Application of complex and chemically-defined medium supplements toward cell line specific performance enhancement of biopharmaceutical production systems
© Babcock et al; licensee BioMed Central Ltd. 2011
Published: 22 November 2011
A series of cell-line specific complex media supplements have been developed for enhancing performance of various biopharmaceutical production systems. Created using in-house media optimization methods, these supplements are manufactured using innovative, proprietary process technology which allows for the combination of complex and/or chemically defined animal-component free media additives into a single homogeneous functional supplement. These supplements have been optimized for individual cell lines, and have proven to be suitable for use in a range of basal media. Data are presented which demonstrate the effectiveness of these optimized supplements as performance enhancers for application in CHO and SP2/0 batch culture, and as feed supplements in fed-batch systems. Preliminary data will also be presented on a parallel series of strictly chemically-defined supplements, similarly optimized for specific cell lines.
Materials and methods
CHO data were collected using a transfected CHO-K1 line (ATCC #CCL-61), adapted to serum-free suspension culture, and engineered to constitutively express secreted embryonic alkaline phosphatase (SEAP) by means of a modified human cytomegalovirus (hCMV) promoter.
Hybridoma data were collected using a murine hybridoma suspension cell line (ATCC # CRL-1753). This line was derived from primary spleen cell cultures of animals immunized with purified human immunoglobulin. These spleen cells were then fused with Sp2/0-Ag14 myeloma cells to create the hybridoma.
Triplicate 125 ml shake-flasks contained a final medium volume of 35 ml. Duplicate spinner flasks had a working volume of 150 ml. The basal medium consisted of 100% chemically defined medium (CDM). Cultures were incubated at 37°C in 5% CO2. Medium supplement stock solutions were prepared at 100 g/l in the basal medium and sterilized through a 2.0 µm filter.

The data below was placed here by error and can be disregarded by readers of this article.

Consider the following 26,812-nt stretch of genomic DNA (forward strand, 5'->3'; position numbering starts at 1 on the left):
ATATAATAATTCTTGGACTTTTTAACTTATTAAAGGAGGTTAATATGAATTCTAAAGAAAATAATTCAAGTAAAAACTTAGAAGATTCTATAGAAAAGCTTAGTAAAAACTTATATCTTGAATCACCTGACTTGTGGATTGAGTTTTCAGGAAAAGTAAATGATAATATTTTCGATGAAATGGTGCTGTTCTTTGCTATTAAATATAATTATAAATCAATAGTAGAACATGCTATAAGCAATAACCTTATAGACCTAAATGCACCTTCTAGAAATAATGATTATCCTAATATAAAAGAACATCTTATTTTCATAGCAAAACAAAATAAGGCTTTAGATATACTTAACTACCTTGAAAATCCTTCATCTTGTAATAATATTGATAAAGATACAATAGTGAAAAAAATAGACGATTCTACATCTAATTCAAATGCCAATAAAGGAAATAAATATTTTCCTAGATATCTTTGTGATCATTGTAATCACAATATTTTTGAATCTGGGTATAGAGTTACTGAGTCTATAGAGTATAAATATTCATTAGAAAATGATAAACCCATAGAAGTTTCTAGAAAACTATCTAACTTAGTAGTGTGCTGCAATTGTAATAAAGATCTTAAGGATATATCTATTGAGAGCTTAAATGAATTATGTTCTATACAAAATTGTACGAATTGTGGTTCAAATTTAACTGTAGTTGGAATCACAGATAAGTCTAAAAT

At appropriate points during each experiment, 1.0 ml of the culture supernatants were removed for assessing cell counts and viability. Cells were counted using a Nova BioProfile Flex automated analyzer. On the final day of each run, 500 µl of the culture supernatants were removed for SEAP or IgG analysis. Levels of SEAP in the supernatants were measured using anion-exchange HPLC on a Waters Model 2695 HPLC separations module equipped with a dual-wavelength absorbance detector. IgG was quantified using a Protein G affinity column.
Both SEAP titer and specific productivity (Qp) were improved when the supplements were employed (Figure 1). As reflected in the growth data, the undefined provided a significantly greater benefit. While the titer increase for the chemically-defined supplement was substantial, there was little increase in the Qp. The significant Qp increase seen with the undefined supplement undoubtedly accounts for the higher SEAP titer obtained, and may be a function of un-characterized elements within the hydrolysate based supplement.
Medium optimization is an integral part of biopharmaceutical process development. There is an on-going debate within the industry as to the various advantages and disadvantages of both defined and undefined media and media components. The choice of which type of system to employ is often motivated by risk mitigation with respect to consistency of performance, as weighed against the underlying goal of achieving the highest possible product titers for any given system. Defined and undefined supplementation solutions may not be mutually exclusive.
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